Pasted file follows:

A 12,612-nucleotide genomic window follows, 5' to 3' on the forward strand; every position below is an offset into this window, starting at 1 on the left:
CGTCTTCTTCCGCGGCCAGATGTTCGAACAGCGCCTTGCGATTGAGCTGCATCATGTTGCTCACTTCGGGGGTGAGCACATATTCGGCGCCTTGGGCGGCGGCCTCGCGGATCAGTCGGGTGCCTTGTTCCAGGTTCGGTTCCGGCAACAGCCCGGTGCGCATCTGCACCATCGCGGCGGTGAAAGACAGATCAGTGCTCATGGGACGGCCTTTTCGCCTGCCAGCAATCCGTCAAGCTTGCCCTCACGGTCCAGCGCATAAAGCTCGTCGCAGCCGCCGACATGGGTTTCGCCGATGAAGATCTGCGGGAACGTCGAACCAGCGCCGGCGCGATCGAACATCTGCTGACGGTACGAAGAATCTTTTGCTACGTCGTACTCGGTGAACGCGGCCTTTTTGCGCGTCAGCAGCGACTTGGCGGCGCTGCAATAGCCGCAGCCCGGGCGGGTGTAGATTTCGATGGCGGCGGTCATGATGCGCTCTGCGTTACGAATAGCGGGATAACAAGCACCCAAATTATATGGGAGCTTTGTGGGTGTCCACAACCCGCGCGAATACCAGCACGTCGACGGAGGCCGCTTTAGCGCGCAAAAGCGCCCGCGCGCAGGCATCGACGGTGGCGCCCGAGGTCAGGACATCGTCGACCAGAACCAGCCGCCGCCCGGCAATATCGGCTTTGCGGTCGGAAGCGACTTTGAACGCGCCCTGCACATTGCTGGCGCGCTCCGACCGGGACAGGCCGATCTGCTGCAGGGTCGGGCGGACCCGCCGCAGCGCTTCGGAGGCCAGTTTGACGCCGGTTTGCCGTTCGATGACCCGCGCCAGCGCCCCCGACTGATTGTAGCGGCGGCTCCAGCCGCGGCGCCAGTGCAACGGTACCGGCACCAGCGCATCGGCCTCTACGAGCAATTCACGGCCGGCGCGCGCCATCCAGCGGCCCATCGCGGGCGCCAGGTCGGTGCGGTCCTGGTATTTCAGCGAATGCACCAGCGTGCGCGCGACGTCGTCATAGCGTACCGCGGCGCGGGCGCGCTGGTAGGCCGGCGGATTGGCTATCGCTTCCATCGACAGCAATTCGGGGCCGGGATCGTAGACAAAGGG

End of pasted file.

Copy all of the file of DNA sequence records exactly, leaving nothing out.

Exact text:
A 12,612-nucleotide genomic window follows, 5' to 3' on the forward strand; every position below is an offset into this window, starting at 1 on the left:
CGTCTTCTTCCGCGGCCAGATGTTCGAACAGCGCCTTGCGATTGAGCTGCATCATGTTGCTCACTTCGGGGGTGAGCACATATTCGGCGCCTTGGGCGGCGGCCTCGCGGATCAGTCGGGTGCCTTGTTCCAGGTTCGGTTCCGGCAACAGCCCGGTGCGCATCTGCACCATCGCGGCGGTGAAAGACAGATCAGTGCTCATGGGACGGCCTTTTCGCCTGCCAGCAATCCGTCAAGCTTGCCCTCACGGTCCAGCGCATAAAGCTCGTCGCAGCCGCCGACATGGGTTTCGCCGATGAAGATCTGCGGGAACGTCGAACCAGCGCCGGCGCGATCGAACATCTGCTGACGGTACGAAGAATCTTTTGCTACGTCGTACTCGGTGAACGCGGCCTTTTTGCGCGTCAGCAGCGACTTGGCGGCGCTGCAATAGCCGCAGCCCGGGCGGGTGTAGATTTCGATGGCGGCGGTCATGATGCGCTCTGCGTTACGAATAGCGGGATAACAAGCACCCAAATTATATGGGAGCTTTGTGGGTGTCCACAACCCGCGCGAATACCAGCACGTCGACGGAGGCCGCTTTAGCGCGCAAAAGCGCCCGCGCGCAGGCATCGACGGTGGCGCCCGAGGTCAGGACATCGTCGACCAGAACCAGCCGCCGCCCGGCAATATCGGCTTTGCGGTCGGAAGCGACTTTGAACGCGCCCTGCACATTGCTGGCGCGCTCCGACCGGGACAGGCCGATCTGCTGCAGGGTCGGGCGGACCCGCCGCAGCGCTTCGGAGGCCAGTTTGACGCCGGTTTGCCGTTCGATGACCCGCGCCAGCGCCCCCGACTGATTGTAGCGGCGGCTCCAGCCGCGGCGCCAGTGCAACGGTACCGGCACCAGCGCATCGGCCTCTACGAGCAATTCACGGCCGGCGCGCGCCATCCAGCGGCCCATCGCGGGCGCCAGGTCGGTGCGGTCCTGGTATTTCAGCGAATGCACCAGCGTGCGCGCGACGTCGTCATAGCGTACCGCGGCGCGGGCGCGCTGGTAGGCCGGCGGATTGGCTATCGCTTCCATCGACAGCAATTCGGGGCCGGGATCGTAGACAAAGGG